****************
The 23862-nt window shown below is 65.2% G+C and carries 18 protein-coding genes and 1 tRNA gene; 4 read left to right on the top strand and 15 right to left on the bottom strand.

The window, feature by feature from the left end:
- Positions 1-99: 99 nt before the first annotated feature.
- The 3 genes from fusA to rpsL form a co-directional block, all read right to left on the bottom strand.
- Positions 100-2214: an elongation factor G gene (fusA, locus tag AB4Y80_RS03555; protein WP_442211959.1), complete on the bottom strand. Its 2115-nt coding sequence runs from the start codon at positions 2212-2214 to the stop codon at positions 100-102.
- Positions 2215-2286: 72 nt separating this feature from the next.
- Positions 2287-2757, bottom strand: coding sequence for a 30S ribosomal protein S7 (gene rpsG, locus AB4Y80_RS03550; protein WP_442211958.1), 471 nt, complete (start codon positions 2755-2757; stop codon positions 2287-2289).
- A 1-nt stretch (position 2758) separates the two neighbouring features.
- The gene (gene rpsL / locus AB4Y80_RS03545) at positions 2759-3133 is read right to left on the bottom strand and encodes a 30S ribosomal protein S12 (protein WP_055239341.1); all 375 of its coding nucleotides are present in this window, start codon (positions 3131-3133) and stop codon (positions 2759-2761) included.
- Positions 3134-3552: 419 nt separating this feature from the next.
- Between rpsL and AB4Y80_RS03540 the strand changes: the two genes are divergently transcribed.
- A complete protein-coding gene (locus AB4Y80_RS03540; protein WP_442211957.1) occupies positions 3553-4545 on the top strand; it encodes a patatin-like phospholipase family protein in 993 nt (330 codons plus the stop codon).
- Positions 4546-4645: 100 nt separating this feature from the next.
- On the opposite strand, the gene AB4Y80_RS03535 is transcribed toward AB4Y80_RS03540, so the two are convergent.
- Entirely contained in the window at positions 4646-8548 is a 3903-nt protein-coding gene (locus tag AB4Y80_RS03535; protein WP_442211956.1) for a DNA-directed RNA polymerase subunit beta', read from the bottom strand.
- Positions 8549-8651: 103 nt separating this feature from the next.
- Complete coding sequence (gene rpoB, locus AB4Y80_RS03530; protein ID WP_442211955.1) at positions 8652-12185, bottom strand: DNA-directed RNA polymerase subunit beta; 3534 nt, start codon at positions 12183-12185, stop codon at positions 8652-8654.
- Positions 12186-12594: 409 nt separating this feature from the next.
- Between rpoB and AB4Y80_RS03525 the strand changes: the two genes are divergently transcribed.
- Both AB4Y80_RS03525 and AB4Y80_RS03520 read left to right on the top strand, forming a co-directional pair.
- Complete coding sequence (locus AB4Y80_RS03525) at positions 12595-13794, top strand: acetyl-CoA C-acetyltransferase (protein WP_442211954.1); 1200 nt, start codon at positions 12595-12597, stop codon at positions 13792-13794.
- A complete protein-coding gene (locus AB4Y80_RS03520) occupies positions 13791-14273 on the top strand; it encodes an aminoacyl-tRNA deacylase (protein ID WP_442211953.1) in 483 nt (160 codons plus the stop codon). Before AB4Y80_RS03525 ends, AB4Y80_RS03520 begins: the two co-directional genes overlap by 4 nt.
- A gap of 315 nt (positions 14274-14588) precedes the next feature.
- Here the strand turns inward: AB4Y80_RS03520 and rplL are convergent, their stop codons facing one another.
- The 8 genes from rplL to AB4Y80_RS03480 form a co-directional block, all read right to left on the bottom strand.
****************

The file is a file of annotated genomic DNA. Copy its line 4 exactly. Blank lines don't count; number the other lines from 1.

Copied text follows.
- The 3 genes from fusA to rpsL form a co-directional block, all read right to left on the bottom strand.